Two days of ceremonies at Harlem’s Abyssinian Baptist Church last week allowed associates, comrades, family and friends of acclaimed Kemetaphysician Dr. Yosef A.A. ben-Jochannan the opportunity to pay their final respects before he was interred at Ferncliff Cemetery Friday afternoon.

“It’s an honor to be here and celebrate this great life that has been amongst us for 97 years,” remarked colleague Dr. Leonard Jeffries, beginning Thursday evening’s wake, the capacity crowd erupting in applause, chants and drumming. “We have to be aware that Dr. Ben has made his transition and he’s expecting us to continue his great legacy that he shared with us.”

One of Jochannan’s daughter’s exhorted, “I challenge you to go home and continue the legacy … the mantle has been passed.”

Dr. Rosalind Jeffries indicated, “That’s what Dr. Ben tried to help us to do … to find the right mind of the God that created us in his own image.”

ASCAC’s Sister Latrella explained how they honored ben-Jochannan in D.C. in 1995, presenting him with the custom quilt that draped his coffin. “Thank you, Dr. Ben, for taking us to the Nile Valley … we will always pour libations in your name.”

A number of people who accompanied ben-Jochannan to Egypt surmised the experience. “He took us there and showed us their faces … because [Caucasians] and Arabs defaced the Black monuments, knocking off their lips and noses so you couldn’t tell they were Black people,” recalled educator Dr. Jack Felder, who became acquainted with ben-Jochannan and fellow scholar Dr. George Simmonds in 1973 at Harlem Prep. “The Black world is a better world because of Dr. Ben, because he freed so many African people’s minds.”

Sister Camille Yarbrough poured libations to begin Friday morning’s services. “Dr. Ben said do not let anyone trivialize us … we are the mothers and fathers of humanity,” she said.

The Nation of Islam’s Minister Akbar Muhammad assessed, “When I saw a thousand people lined up around the block, wearing traditional African clothes, I looked at the impact his knowledge made on us. He knew that knowledge of ourselves will bring us to a new horizon.” A passage from the Book of Vindication was then read.

“What Dr. Ben gave us is a foundation to understand our eternity, and we see ourselves being recreated generation after generation, civilization after civilization,” suggested professor James Small. “God expressed itself through Dr. Yosef ben-Jochannan.” He then explained the opening of the mouth ceremony, saying, “Death does not exist in the African cosmology.”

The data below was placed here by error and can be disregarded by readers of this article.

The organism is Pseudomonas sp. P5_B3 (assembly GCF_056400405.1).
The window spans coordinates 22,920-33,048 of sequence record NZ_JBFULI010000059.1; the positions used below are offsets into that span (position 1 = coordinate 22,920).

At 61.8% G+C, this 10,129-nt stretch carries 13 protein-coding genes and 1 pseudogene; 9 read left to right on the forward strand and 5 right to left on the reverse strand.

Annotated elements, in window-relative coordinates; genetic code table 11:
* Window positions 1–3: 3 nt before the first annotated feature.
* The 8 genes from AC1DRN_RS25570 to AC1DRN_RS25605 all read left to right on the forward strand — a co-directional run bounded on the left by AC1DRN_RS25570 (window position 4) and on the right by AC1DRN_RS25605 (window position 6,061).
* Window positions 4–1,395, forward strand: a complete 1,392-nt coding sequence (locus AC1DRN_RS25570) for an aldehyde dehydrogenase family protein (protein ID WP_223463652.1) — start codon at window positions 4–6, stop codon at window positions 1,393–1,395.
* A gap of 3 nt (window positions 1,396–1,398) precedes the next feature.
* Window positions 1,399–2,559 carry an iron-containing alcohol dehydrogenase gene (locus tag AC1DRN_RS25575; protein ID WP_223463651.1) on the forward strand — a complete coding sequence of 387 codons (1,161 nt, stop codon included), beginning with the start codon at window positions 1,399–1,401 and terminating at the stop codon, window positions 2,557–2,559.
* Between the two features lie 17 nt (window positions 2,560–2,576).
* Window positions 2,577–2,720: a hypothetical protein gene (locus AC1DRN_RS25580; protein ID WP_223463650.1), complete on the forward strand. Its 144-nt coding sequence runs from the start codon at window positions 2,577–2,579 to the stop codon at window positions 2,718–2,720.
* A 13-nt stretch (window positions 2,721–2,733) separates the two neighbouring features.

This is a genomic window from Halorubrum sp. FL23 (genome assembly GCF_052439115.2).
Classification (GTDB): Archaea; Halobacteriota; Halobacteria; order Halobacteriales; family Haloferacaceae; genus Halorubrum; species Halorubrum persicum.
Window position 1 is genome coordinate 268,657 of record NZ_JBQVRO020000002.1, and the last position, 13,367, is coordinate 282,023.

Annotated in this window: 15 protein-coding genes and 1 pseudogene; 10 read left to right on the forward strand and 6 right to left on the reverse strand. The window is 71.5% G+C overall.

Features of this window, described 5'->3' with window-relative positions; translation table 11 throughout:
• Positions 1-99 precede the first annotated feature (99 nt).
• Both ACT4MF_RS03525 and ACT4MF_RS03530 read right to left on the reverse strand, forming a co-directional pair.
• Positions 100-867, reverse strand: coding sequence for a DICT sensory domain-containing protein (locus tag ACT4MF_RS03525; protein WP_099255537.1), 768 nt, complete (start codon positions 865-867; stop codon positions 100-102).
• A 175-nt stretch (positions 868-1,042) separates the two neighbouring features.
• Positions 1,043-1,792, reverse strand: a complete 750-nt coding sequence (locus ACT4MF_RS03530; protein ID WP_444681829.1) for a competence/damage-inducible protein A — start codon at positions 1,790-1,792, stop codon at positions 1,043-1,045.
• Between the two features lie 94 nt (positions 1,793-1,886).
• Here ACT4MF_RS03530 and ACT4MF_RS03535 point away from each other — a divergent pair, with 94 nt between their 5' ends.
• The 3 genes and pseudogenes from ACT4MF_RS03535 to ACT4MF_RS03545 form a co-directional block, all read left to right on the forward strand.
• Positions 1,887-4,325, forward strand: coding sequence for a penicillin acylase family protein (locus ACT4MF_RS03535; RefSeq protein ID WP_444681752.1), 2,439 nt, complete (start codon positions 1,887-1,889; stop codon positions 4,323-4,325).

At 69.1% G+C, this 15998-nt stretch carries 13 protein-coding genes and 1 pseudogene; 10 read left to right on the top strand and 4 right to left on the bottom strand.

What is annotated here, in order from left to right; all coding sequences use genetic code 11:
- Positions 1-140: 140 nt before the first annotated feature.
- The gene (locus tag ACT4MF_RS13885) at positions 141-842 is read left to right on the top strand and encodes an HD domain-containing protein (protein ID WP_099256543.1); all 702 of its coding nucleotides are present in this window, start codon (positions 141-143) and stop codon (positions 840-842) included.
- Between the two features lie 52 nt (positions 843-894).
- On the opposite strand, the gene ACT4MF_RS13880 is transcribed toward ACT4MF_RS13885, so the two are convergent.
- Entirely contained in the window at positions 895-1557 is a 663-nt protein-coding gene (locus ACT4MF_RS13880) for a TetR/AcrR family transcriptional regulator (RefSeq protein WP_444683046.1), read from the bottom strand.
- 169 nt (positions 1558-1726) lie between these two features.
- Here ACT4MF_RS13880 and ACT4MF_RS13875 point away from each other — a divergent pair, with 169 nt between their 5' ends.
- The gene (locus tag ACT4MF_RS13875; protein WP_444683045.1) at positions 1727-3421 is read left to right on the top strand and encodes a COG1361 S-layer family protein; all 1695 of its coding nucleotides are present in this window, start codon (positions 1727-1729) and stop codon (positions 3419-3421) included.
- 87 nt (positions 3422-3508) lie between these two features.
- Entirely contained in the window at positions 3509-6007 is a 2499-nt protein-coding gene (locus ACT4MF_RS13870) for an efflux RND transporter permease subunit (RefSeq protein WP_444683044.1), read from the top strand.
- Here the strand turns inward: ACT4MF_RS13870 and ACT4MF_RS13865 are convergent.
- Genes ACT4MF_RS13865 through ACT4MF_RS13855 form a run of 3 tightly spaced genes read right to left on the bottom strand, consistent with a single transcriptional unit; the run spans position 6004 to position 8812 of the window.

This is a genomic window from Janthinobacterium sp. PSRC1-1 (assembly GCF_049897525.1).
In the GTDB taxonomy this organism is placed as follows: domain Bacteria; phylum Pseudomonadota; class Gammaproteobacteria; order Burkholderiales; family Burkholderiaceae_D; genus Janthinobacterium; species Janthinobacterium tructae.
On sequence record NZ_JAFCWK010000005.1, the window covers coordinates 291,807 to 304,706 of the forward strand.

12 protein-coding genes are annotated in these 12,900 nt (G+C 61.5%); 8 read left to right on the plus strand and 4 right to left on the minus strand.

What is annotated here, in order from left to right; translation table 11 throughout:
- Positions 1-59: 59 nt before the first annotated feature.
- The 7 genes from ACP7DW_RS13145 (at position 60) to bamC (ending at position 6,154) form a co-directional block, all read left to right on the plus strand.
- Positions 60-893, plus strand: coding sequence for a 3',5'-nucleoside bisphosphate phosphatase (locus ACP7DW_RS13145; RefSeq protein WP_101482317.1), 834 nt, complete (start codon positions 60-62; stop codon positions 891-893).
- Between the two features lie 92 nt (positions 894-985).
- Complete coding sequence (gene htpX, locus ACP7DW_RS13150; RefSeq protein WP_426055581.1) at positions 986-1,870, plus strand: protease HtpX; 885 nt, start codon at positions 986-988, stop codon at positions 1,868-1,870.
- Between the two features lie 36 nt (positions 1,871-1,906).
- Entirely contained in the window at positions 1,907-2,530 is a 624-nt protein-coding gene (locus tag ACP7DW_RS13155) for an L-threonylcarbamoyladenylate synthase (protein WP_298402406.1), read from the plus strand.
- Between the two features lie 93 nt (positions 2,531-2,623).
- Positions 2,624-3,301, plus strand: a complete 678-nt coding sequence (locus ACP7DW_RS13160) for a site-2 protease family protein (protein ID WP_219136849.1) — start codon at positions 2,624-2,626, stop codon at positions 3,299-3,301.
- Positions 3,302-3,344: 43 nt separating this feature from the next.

Ben-Jochannan’s eldest son, Alfredo, reflected: “When I think of my father, I think of Harriet Tubman. Fourty-nine books … in a country that said he was three-fifths of a man, that said he was nothing … he had the audacity to love himself … that’s what them books mean.”

Much mention was made of ben-Jochannan’s everlasting influences and sly sense of humor, especially how he redefined heaven as “being between the Black women’s legs.”

Drs. Wade and Vera Nobles, visiting from Oakland, paid their respects. “We learned how to be scholar-activists by watching Dr. Ben,” they said.

Dr. Adelaide Sanford added, “He took us from the myth of Tarzan, from the adjectives of primates, savages and uncivilized, into the era of classical African civilizations. Your being here means you have committed to understanding the true imperatives of his legacy.”

Dr. Georgina Falu mentioned translating three of ben-Jochannan’s books into Spanish, saying how he’s “a great thinker, researcher, challenger and a defender of the truth with facts. We are inviting 150 million Latino-Blacks throughout South America to come and find that truth so that we know where we’re coming from … we are Africans! We have to make sure his legacy continues.”

Anthony T. Browder, one of ben-Jochannan’s pupils, concluded: “We witnessed an end of an era. We will never see great minds like Dr. Ben’s in our lifetime again. All of our great scholar warriors will look down on us, guide us, protect us and allow us to move forward to continue their work. We must prepare our bodies to receive their sacred energy because they will work through us. It’s only when we are receptive that we can truly be the vessels through which they will continue their great and mighty walk and they will never die … Ashe!”

Harlem’s National Black Theater is hosting a tribute Sunday, April 19 at 3:30 p.m.